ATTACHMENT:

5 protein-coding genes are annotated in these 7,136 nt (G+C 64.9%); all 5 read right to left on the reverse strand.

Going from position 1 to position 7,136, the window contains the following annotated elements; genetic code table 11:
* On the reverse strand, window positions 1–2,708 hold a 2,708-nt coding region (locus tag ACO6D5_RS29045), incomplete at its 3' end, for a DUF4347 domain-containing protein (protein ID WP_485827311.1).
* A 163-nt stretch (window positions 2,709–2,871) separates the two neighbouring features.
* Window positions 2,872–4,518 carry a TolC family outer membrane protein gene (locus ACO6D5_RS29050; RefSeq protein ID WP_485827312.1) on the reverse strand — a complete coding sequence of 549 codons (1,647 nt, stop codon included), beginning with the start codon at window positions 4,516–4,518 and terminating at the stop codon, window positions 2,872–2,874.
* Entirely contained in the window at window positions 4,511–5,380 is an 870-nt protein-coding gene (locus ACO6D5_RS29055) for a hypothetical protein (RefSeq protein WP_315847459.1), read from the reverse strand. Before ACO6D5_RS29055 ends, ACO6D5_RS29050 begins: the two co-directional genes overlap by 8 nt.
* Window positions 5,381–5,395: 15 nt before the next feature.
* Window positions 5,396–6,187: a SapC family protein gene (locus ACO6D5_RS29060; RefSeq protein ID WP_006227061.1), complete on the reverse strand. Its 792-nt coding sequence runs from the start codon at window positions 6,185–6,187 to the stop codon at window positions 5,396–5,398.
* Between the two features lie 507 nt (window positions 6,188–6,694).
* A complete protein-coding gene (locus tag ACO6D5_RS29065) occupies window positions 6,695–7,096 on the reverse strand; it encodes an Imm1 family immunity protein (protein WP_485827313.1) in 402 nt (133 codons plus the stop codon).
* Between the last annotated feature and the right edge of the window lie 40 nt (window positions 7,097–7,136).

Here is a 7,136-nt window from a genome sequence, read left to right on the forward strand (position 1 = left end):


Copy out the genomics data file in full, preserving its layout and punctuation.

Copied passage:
5 protein-coding genes are annotated in these 7,136 nt (G+C 64.9%); all 5 read right to left on the reverse strand.

Going from position 1 to position 7,136, the window contains the following annotated elements; genetic code table 11:
* On the reverse strand, window positions 1–2,708 hold a 2,708-nt coding region (locus tag ACO6D5_RS29045), incomplete at its 3' end, for a DUF4347 domain-containing protein (protein ID WP_485827311.1).
* A 163-nt stretch (window positions 2,709–2,871) separates the two neighbouring features.
* Window positions 2,872–4,518 carry a TolC family outer membrane protein gene (locus ACO6D5_RS29050; RefSeq protein ID WP_485827312.1) on the reverse strand — a complete coding sequence of 549 codons (1,647 nt, stop codon included), beginning with the start codon at window positions 4,516–4,518 and terminating at the stop codon, window positions 2,872–2,874.
* Entirely contained in the window at window positions 4,511–5,380 is an 870-nt protein-coding gene (locus ACO6D5_RS29055) for a hypothetical protein (RefSeq protein WP_315847459.1), read from the reverse strand. Before ACO6D5_RS29055 ends, ACO6D5_RS29050 begins: the two co-directional genes overlap by 8 nt.
* Window positions 5,381–5,395: 15 nt before the next feature.
* Window positions 5,396–6,187: a SapC family protein gene (locus ACO6D5_RS29060; RefSeq protein ID WP_006227061.1), complete on the reverse strand. Its 792-nt coding sequence runs from the start codon at window positions 6,185–6,187 to the stop codon at window positions 5,396–5,398.
* Between the two features lie 507 nt (window positions 6,188–6,694).
* A complete protein-coding gene (locus tag ACO6D5_RS29065) occupies window positions 6,695–7,096 on the reverse strand; it encodes an Imm1 family immunity protein (protein WP_485827313.1) in 402 nt (133 codons plus the stop codon).
* Between the last annotated feature and the right edge of the window lie 40 nt (window positions 7,097–7,136).

Here is a 7,136-nt window from a genome sequence, read left to right on the forward strand (position 1 = left end):